US buyers are waiting on their second hot-rolled coil cargo from Turkey after booking the first cargo in two years last November, market sources confirmed on Jan. 28. Record-high domestic HRC prices and a shift in Turkish input costs is leaving the window open for a potential third cargo in the short-term.
The cargoes, both of approximately 15,000 st, are set to arrive in early February and April into Houston, according to a trader. The country had remained active for value-added sheet products since the 2018 tariffs but was almost dormant on HRC sales to the US given prohibitive tariffs and limited price spreads.
After the 25% tariffs were put in place, US imports of Turkish HRC plummeted to just 10,477 st total in the two-year period of October 2018 to November 2020, according to US Department of Commerce data. US HRC imports from Turkey totaled 27,805 st in September 2018, the last month there was a large cargo.
The recent booking of HRC from Turkey left US buyers eyeing the possibility of another cargo, given the record-high domestic prices and lack of availability until late-March or April production. Buyers were showing more interest in a potential arrival before summer as anything later could be past the tipping point of domestic prices.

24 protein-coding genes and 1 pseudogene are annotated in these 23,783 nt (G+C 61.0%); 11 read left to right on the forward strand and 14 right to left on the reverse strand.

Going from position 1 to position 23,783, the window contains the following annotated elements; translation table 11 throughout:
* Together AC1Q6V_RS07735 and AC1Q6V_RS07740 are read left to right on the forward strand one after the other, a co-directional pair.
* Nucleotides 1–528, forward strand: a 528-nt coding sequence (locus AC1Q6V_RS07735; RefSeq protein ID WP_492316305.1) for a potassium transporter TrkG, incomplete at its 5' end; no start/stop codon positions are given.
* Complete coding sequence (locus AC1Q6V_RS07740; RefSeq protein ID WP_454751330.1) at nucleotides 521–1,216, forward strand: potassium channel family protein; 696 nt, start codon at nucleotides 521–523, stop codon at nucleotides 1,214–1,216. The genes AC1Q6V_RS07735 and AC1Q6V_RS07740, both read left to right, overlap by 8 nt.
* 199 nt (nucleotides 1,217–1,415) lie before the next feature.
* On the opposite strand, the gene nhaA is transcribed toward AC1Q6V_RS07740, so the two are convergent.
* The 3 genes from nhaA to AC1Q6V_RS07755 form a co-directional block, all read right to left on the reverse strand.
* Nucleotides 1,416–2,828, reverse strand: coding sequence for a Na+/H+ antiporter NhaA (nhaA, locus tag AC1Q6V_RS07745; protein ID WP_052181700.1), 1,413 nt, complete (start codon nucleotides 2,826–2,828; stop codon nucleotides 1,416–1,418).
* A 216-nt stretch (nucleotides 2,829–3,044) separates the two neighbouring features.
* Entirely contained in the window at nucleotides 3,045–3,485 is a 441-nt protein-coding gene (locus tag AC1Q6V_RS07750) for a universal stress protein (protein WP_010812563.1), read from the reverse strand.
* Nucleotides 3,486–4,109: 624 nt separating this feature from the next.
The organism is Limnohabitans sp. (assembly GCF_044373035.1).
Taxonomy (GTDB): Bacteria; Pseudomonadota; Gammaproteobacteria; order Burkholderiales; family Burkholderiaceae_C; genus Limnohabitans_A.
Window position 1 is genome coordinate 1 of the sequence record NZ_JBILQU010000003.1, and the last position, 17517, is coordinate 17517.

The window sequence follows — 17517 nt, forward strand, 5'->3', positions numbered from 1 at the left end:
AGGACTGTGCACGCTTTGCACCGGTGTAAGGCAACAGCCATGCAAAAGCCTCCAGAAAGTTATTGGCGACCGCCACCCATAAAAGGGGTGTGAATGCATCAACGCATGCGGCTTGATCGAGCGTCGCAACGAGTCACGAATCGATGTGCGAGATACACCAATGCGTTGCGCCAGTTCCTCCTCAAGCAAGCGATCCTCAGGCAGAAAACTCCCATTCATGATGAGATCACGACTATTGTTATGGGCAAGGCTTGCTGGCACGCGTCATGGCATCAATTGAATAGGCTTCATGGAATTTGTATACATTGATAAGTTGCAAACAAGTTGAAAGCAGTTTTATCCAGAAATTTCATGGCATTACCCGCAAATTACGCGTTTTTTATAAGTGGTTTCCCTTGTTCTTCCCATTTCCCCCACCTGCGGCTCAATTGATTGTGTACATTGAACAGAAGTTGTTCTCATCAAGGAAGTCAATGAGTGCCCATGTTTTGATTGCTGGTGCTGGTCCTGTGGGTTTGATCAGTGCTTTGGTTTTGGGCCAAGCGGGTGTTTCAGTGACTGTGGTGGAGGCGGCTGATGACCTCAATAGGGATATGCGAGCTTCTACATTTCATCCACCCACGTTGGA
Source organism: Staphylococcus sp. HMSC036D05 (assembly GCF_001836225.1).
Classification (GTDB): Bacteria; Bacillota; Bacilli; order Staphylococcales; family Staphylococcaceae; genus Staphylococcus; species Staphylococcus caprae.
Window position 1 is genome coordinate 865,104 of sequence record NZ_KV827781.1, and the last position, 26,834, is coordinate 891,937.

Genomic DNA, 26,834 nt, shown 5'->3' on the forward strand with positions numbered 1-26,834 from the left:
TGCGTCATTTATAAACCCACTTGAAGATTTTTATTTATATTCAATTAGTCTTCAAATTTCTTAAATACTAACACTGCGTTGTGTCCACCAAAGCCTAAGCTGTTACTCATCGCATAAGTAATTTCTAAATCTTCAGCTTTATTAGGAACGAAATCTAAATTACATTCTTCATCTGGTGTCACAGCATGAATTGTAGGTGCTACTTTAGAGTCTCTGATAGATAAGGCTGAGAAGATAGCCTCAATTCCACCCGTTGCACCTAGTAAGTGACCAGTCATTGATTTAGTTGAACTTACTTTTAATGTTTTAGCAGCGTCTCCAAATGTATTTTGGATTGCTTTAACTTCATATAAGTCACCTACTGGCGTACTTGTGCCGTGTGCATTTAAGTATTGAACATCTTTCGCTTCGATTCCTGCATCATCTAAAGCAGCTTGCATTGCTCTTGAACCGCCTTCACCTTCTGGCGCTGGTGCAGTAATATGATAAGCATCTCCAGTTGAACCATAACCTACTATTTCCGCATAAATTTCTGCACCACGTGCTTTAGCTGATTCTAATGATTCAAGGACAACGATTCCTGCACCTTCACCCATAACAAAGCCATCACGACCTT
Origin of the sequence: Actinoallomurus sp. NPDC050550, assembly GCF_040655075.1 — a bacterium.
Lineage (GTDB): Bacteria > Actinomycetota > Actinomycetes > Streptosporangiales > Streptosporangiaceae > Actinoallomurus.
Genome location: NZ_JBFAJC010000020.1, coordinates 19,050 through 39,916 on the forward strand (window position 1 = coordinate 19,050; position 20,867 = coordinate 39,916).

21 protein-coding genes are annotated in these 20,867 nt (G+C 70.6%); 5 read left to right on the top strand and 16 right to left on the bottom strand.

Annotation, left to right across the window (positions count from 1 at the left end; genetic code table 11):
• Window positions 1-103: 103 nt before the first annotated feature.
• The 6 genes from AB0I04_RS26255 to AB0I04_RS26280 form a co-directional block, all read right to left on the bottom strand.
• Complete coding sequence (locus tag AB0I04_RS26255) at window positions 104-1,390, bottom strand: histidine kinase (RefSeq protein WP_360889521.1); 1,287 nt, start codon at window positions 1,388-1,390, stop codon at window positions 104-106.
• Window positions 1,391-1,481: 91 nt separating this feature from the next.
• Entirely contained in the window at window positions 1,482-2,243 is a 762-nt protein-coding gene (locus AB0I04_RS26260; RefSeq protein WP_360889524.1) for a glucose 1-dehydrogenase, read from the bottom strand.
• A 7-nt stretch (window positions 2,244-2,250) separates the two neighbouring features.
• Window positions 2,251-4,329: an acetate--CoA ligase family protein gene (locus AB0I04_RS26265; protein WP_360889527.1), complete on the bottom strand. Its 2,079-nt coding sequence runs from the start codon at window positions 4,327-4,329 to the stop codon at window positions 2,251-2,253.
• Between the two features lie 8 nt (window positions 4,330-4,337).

US HRC prices have surged more than 157% since hitting a multi-year low in August 2020 and are now at $1,134.75/st on an EXW Indiana basis as of Jan. 28. Turkish HRC export prices have also surged higher over the same period but have started to crest since the beginning of the new year at approximately $707/st FOB Turkey.
The more than $430/st spread left room for Turkish steelmakers to sell into the US market after factoring in the tariffs and freight, according to market sources.
A buy-side source who is familiar with the Turkish market saw weakening rebar sales in the area as another incentive for steelmakers with optionality to raise their HRC output. Multiple Turkish steelmakers have the ability to produce rebar and HRC at the same location. Falling rebar prices and lower input costs are likely to lead Turkish mills to utilize more HRC production. Domestic demand and export activity for Turkish rebar has recently faded, according to the source.
— Ali Oktay